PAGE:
first_imgFor a while now I have been wanting to write an essay or even a book with the title, “The Last of Our Kind,” looking ahead to a time when machines become more intelligent than humans and/or humans incorporate so much digital technology that they become post-biological creatures, indistinguishable from machines. Those digitally-augmented descendants will be so different from us as to seem like an entirely different species. What happens to us? Simple “biologicals” might be able to co-exist for a time with our more intelligent descendants, but not for long. Eventually, creatures that we today consider “humans” – creatures like us – will go extinct.At the heart of this line of thinking is the notion that what matters most is intelligence, not biology. What are we humans? At the end of the day we are nothing more than biological containers for intelligence. And frankly, as containers go, biological ones are not ideal. We’re frail, and superstitious. We don’t live very long. We need to eat and sleep. We learn slowly. Each new generation spends years re-learning all the stuff that previous generations have already learned. Some of us get sick, and others then devote enormous resources to caring for the sick ones. It’s all incredibly slow and crude. Progress takes forever.So maybe we are just a stopping point. Maybe the whole point of biological creatures is to evolve into something that generates just enough intelligence to evolve into something else. Maybe our purpose is to create our own replacements. And maybe, thanks to computers and artificial intelligence, we are not far from reaching this huge evolutionary inflection point.What Is To Be Done?Others are thinking along these lines, and even trying to do something about it, as evidenced this terrific essay from the New York Times by Huw Price, a philosopher at University of Cambridge. It’s a long piece but I’ve grabbed some highlights:“I do think that there are strong reasons to think that we humans are nearing one of the most significant moments in our entire history: the point at which intelligence escapes the constraints of biology. And I see no compelling grounds for confidence that if that does happen, we will survive the transition in reasonable shape. Without such grounds, I think we have cause for concern.“We face the prospect that designed nonbiological technologies, operating under entirely different constraints in many respects, may soon do the kinds of things that our brain does, but very much faster, and very much better, in whatever dimensions of improvement may turn out to be available.”Price and many others believe we are nearing the point at which artificial general intelligence is achieved. But this raises profound existential questions for us:“Indeed, it’s not really clear who “we” would be, in those circumstances. Would we be humans surviving (or not) in an environment in which superior machine intelligences had taken the reins, to speak? Would we be human intelligences somehow extended by nonbiological means? Would we be in some sense entirely posthuman (though thinking of ourselves perhaps as descendants of humans)?”The argument that some people put forward is that machines will never be able to do everything a human can do. They’ll never be able to write poetry, or have dreams, or feel sorrow or joy or love. But as Price points out, who cares?“Don’t think about what intelligence is, think about what it does. Putting it rather crudely, the distinctive thing about our peak in the present biological landscape is that we tend to be much better at controlling our environment than any other species. In these terms, the question is then whether machines might at some point do an even better job (perhaps a vastly better job).”Of course machines will do a vastly better job at many things than we humans can do. Machines are already doing that in countless domains. Chess is one example. Stock market trading is another. Imagine what would happen to the world’s markets, and thus to the world’s economy, if tomorrow all the computers were shut off and we went back to doing it by hand. Imagine humans trying to compete side by side in this domain against machine. It’s unfathomable.Trying To Stop The UnstoppablePrice and others are trying to come up with ways to keep this from happening, or to make sure that “good” outcomes are more likely than “bad” outcomes. Toward that end Price has co-founded the Centre for the Study of Existential Risk (C.S.E.R.) at Cambridge.I think assigning values like “good” and “bad” to the various possible outcomes of an evolutionary process makes no sense. Evolution happens and we don’t have control over it. Whatever rules some well-wishers might put into place to prevent certain outcomes, others will find ways to work around them. It’s what Yale computer scientist David Gelernter calls “the Orwell Law of the Future,” and it goes like this: Any new technology that can be tried will be.We are on a path, and there is no stopping it. This is neither good nor bad, it just is. Was it bad when single-celled organisms evolved into more complex organisms and then got eaten by them? I suppose the single-celled organisms weren’t psyched about it. But without that process, we humans wouldn’t be here. And if now it is our turn to be erased by evolution, so what? From the perspective of the universe, who cares if humans cease to exist?The great irony in all this is that we can’t stop pushing forward with dangerous technologies (AI, bioengineering) because evolution has hard-wired our brains in such a way that we cannot resist pushing forward, even if the consequence of this ever-upward march of evolution is that we end up rendering ourselves extinct. We humans like to believe that we among all living creatures are special and unique. And we are, if only because we are the first species that will knowingly create something superior to ourselves. We will engineer our own replacements. Which when you think about it is both brilliant and phenomenally stupid at the same time. In other words, perfectly human.Image courtesy of Shutterstock. Related Posts Why Tech Companies Need Simpler Terms of Servic… 8 Best WordPress Hosting Solutions on the Market dan lyonscenter_img Top Reasons to Go With Managed WordPress Hosting Tags:#AI A Web Developer’s New Best Friend is the AI Wai…last_img read more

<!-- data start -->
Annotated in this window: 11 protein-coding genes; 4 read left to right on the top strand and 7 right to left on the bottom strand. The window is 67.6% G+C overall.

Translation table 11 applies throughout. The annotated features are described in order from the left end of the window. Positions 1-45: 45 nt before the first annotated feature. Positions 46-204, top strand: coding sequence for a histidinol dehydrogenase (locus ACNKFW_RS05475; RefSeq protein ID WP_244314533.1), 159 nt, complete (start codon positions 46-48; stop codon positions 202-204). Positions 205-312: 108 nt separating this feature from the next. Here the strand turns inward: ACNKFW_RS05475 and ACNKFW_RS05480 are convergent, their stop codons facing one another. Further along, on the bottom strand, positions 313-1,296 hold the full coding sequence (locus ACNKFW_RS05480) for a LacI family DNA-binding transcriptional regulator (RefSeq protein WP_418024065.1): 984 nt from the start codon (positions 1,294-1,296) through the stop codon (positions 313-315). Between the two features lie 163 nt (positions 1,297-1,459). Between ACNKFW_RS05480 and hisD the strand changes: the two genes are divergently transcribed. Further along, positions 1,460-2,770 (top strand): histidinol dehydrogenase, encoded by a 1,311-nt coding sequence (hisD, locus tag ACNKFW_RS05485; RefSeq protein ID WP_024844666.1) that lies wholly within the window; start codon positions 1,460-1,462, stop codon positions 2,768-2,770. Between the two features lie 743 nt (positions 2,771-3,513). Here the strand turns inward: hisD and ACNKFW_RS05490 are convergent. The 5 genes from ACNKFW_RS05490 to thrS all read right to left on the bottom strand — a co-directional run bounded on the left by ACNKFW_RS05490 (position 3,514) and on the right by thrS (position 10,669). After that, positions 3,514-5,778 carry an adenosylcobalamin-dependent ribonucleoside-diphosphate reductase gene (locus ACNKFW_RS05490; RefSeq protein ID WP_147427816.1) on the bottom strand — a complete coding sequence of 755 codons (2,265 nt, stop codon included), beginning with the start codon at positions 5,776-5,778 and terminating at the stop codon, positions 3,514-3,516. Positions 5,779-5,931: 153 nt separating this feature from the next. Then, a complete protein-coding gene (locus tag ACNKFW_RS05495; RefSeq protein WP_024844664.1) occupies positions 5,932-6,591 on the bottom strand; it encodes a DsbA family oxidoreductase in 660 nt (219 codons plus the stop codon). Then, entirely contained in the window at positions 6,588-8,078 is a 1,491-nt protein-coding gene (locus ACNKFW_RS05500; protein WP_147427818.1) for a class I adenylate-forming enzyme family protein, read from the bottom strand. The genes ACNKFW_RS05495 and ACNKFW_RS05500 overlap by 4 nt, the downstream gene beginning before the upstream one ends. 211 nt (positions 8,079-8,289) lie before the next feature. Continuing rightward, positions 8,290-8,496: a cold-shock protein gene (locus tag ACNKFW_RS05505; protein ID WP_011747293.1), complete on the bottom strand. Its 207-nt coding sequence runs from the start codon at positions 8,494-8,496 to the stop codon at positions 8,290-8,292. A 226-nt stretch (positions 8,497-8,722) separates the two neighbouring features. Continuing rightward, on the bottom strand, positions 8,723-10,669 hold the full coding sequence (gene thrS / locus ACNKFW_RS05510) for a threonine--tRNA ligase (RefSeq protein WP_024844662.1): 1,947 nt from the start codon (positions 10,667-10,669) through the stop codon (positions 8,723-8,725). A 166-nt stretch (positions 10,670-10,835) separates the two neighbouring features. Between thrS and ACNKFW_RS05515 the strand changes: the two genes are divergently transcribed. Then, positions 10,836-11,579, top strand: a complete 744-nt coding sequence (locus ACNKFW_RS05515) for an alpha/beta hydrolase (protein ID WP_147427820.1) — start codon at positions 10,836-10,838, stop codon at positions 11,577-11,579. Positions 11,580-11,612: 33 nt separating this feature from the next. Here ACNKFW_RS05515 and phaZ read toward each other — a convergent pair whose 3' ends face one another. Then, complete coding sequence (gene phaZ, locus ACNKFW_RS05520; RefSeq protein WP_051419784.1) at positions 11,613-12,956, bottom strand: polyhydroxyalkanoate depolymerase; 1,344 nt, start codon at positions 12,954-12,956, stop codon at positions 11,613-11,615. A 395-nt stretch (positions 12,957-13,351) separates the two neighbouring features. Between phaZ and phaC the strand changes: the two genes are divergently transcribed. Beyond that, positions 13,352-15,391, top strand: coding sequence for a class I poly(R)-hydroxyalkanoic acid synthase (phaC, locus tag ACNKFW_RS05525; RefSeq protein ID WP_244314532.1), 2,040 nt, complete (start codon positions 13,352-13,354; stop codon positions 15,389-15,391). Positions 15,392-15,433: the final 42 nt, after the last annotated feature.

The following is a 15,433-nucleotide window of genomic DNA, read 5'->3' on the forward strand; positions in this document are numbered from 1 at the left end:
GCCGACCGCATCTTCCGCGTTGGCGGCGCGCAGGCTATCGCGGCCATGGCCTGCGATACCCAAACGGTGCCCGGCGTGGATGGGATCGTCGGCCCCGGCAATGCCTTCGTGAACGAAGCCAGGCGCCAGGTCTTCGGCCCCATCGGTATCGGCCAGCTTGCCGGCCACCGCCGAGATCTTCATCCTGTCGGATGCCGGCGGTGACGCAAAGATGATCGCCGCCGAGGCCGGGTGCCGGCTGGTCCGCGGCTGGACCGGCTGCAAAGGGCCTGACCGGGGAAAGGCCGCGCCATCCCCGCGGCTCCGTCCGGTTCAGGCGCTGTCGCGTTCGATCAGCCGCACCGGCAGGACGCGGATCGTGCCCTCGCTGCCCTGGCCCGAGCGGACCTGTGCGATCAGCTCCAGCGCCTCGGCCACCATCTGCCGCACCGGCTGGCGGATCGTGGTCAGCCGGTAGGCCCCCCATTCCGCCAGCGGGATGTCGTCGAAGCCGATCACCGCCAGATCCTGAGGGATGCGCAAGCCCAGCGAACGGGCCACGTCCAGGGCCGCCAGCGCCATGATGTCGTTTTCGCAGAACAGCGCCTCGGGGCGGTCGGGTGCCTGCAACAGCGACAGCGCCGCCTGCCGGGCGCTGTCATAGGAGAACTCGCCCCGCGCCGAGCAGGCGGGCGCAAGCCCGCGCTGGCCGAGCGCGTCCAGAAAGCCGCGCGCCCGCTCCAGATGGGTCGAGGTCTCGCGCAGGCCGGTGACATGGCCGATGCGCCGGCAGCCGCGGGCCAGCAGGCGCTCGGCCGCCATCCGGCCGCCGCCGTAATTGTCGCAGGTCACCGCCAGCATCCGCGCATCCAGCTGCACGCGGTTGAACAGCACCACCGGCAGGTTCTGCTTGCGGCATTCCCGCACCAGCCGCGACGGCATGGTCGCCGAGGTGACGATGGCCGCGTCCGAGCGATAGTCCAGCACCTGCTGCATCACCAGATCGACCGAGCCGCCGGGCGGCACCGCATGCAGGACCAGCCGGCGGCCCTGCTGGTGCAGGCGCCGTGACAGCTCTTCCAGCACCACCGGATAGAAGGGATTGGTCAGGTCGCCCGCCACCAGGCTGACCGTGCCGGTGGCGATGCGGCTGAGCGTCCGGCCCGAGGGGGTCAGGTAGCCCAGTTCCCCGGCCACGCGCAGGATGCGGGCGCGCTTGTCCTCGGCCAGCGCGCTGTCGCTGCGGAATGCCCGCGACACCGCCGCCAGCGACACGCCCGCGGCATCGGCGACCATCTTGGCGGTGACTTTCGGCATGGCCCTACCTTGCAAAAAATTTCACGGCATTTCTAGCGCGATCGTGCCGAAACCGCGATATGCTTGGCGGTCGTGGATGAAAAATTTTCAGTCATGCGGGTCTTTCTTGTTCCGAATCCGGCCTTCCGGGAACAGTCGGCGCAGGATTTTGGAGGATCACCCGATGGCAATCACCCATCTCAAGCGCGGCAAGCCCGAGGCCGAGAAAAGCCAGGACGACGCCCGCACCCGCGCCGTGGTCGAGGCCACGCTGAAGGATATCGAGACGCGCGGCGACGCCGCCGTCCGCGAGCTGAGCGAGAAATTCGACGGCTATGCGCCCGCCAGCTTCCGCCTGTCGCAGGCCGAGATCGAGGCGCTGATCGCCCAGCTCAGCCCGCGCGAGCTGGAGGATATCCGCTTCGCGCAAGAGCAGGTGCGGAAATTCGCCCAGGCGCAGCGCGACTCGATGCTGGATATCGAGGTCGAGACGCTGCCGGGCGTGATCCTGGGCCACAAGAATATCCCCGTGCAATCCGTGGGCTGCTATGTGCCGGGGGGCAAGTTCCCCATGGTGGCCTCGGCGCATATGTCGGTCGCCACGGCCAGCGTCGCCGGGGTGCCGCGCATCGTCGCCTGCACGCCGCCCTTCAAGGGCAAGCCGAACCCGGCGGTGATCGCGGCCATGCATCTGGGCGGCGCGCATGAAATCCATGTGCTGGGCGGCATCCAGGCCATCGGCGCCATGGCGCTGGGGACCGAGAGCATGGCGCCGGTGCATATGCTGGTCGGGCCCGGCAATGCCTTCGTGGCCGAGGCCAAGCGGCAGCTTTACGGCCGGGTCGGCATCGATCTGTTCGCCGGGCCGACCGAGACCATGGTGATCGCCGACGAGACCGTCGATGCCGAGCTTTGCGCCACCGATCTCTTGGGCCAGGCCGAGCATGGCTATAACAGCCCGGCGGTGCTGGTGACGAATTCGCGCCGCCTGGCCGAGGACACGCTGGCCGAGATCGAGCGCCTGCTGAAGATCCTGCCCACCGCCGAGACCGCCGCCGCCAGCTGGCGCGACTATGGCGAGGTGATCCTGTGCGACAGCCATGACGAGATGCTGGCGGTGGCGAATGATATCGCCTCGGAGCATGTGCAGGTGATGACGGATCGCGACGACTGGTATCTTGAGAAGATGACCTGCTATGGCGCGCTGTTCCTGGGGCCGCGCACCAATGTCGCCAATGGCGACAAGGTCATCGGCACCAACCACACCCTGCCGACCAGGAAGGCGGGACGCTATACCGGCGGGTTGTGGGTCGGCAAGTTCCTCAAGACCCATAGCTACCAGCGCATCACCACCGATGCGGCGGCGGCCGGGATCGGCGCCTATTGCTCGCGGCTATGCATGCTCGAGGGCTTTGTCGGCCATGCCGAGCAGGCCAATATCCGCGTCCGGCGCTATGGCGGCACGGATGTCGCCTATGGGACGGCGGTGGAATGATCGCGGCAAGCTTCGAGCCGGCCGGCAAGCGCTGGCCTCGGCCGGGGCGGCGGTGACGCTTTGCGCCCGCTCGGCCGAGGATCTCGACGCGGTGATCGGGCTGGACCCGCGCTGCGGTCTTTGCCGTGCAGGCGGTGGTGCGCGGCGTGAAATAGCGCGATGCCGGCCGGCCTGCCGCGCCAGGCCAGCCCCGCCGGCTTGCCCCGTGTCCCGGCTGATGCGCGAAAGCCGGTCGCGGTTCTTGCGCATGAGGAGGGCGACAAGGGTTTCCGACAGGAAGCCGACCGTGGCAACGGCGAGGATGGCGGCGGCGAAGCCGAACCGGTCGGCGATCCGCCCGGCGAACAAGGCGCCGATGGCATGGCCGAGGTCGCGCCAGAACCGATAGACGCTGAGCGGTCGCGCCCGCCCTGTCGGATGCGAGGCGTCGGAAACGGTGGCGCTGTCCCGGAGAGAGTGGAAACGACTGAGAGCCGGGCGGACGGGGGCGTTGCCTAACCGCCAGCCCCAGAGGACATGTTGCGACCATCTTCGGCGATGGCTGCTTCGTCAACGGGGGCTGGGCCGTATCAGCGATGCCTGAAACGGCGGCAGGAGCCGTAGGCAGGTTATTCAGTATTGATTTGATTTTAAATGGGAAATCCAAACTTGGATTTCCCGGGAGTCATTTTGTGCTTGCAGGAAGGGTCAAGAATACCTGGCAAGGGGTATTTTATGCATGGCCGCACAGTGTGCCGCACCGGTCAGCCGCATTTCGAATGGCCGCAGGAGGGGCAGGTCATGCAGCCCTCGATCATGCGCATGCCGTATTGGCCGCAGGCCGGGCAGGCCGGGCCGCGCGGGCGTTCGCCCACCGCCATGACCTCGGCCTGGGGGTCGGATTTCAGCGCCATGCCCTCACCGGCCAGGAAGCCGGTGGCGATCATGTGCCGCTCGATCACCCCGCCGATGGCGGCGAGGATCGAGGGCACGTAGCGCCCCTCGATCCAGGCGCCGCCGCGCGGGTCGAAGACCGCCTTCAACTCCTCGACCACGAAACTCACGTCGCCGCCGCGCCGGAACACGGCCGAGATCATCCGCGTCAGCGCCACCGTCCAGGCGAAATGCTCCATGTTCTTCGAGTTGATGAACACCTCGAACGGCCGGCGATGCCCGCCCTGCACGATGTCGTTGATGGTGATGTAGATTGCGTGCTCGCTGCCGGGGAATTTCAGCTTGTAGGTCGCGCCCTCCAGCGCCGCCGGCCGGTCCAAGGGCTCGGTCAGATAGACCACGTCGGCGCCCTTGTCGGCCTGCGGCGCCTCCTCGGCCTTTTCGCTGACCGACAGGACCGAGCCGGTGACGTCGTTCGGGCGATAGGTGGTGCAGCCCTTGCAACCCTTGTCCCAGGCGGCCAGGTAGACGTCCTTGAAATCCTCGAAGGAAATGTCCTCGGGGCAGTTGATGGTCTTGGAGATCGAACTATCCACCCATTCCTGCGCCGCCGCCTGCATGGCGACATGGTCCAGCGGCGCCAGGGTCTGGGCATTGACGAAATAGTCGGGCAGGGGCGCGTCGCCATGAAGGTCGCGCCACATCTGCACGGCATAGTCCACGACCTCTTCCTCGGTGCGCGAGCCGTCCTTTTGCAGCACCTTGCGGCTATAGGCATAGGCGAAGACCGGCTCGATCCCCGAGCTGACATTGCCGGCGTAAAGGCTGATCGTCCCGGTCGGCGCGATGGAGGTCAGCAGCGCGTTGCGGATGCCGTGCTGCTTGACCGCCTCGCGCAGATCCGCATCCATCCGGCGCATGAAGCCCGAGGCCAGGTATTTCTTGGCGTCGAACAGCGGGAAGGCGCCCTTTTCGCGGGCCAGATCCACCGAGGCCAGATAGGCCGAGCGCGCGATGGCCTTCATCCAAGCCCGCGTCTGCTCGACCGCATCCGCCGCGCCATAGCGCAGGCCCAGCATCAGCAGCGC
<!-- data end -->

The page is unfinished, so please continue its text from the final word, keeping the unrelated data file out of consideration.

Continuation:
Building Resilience One Step at a Time